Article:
On a steamy afternoon in late July, nestled in the heart of hockey’s dead period, the Devils shattered the hockey silence with a celebration masquerading as a press conference at Prudential Center in Newark.
Introducing new superstar defenseman P.K. Subban to the masses served as a victory lap, capping off a splashy and expensive summer orchestrated by general manager Ray Shero. The spending was meant, at long last, to push the Devils back toward Stanley Cup contention.
Subban emerged like a rock star in front of hundreds of fans as the team presented him with a custom-made wrestling robe. The two men most responsible for that franchise-altering trade, Shero and managing partner Josh Harris, stayed away from the hoopla. But make no mistake: They were soaking up the moment with the expectation that many more happy days would come.
“I’m incredibly optimistic and excited about continuing to work with Ray,” Harris had said three months earlier while giving the GM a contract extension. This was the partnership as both men had envisioned it.
Shero was an aggressive GM who had shaken up the NHL landscape this summer with a series of celebrated moves. Harris was a supportive owner who had not only given him the green light to spend more, but had approved a road map that, both men believed, would make the franchise relevant again.
But this week, not even seven months after bringing Subban to New Jersey, a starkly different scene played out in Newark. Harris stood in a cramped hallway of reporters and cameras on Sunday, offering few specifics as to why he had fired Shero earlier in the day — a decision that stunned everyone from the team’s players to the NHL world outside. The optimism he spoke about in the spring, summer and preseason was long gone.
How their relationship fell apart, according to several people with knowledge of the behind-the-scenes deliberations that led to decision, is a combination of factors.
First, of course, was the obvious: The team had fallen well below those preseason expectations and will miss the playoffs again.
But it was also due to a lack of an aggressive response from Shero when the team face-planted in six straight losses to start the season and just two wins in October. Shero fired coach John Hynes on Dec. 3 with the team well outside the playoff picture, but he still felt confident in his plan in the midst of a disaster of a season.
That wasn’t good enough for Harris anymore, and with Shero determined to stay the course, friction began to mount.
“Ray wanted to keep doing it his way,” one person with knowledge of ownership’s decision told NJ Advance Media.
Another person with knowledge of the call to fire Shero said Harris and co-managing partner David Blitzer arrived at the decision 10 days before making the announcement. After toying with the idea of Shero riding out the season before making the change, Harris and company fired Shero on Sunday, impatient to make the Devils a winning hockey team again.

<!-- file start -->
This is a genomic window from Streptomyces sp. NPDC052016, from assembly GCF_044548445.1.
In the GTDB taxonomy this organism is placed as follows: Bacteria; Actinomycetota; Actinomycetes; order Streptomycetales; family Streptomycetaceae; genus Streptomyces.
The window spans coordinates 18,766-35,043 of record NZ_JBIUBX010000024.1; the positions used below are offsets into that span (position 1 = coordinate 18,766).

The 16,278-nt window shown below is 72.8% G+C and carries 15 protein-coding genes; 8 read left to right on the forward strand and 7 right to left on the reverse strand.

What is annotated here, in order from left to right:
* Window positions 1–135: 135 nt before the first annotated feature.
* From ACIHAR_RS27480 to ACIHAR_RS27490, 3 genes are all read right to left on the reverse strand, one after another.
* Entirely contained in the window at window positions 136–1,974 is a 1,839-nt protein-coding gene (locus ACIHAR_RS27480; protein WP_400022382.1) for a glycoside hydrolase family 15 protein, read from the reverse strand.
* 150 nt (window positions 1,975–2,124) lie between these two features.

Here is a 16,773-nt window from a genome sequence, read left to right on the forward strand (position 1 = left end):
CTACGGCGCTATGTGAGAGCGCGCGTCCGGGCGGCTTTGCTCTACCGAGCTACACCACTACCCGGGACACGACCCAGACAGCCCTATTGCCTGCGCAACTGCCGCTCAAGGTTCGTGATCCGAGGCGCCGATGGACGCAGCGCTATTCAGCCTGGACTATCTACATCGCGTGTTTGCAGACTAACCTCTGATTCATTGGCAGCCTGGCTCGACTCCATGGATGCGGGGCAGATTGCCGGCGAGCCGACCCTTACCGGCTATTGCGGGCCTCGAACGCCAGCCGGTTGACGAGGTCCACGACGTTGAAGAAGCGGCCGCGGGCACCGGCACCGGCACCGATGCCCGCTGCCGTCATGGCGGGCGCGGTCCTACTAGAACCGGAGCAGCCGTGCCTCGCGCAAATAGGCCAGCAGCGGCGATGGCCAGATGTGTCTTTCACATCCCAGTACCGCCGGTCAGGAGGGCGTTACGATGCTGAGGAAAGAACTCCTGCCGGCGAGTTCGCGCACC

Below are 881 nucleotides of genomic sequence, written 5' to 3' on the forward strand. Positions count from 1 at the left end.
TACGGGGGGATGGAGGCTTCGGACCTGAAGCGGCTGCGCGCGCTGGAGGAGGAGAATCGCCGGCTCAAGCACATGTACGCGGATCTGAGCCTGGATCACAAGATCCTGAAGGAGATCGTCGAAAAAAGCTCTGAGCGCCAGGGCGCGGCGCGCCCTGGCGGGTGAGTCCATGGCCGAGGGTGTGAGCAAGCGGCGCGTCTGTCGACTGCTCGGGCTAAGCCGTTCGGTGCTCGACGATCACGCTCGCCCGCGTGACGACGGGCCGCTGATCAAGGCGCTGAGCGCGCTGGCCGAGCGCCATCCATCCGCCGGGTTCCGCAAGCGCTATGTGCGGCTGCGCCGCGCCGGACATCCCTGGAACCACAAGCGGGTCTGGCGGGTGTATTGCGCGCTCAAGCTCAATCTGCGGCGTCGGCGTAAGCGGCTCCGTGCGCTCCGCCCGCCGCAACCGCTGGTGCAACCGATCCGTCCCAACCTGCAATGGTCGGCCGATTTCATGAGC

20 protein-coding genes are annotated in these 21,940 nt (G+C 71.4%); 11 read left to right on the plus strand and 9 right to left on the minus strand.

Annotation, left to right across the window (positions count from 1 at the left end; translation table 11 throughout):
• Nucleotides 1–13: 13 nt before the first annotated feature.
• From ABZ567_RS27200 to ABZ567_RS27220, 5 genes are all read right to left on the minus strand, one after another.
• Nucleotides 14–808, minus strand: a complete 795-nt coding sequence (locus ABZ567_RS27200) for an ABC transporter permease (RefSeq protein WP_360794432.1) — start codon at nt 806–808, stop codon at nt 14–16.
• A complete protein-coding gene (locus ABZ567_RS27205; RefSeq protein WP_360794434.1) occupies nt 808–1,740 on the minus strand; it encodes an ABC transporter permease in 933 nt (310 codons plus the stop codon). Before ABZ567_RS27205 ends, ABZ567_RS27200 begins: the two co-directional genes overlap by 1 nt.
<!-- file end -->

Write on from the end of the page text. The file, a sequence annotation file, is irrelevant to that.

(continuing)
When Shero was hired as general manager in May of 2015, made in another stunning move to replace Lou Lamoriello after 28 years of running the Devils’ hockey operations, the new GM realized the daunting task he faced.
An aging and talent-starved roster needed a complete overhaul. A barren farm system lacked the short-term answers to make rebuilding easy. He needed to start from the ground up, and to do so, he needed patience.
Harris and Blitzer were more than happy to accommodate. They viewed Shero as an investment.
As Shero accumulated draft picks and added a pulse to the team’s prospect pool, he also maneuvered shrewd trades to increase NHL talent. Kyle Palmieri was added for a pair of draft picks in 2015. Taylor Hall arrived in one of the most lopsided NHL deals of the decade before winning an NHL MVP award in 2018. Shero also got lucky, landing two No. 1 overall picks, Nico Hischier and Jack Hughes.
Yet that all translated into just one playoff appearance and one postseason win in four seasons, with a fifth season spiraling out of control. Even without the postseason results to show for his efforts, many still pointed to the job he did in getting the Devils in position to get there eventually.
“What New Jersey has built, they will reap the benefits for the next 10 to 15 years, the job Ray has done,” former Devils defenseman Ben Lovejoy said. “The place is filled with good people and good, young hockey players. … Especially when you look at what was there when Ray arrived. I saw a roster tweeted out (Sunday) of where the Devils were (in 2015). And he started over and built things the right way.”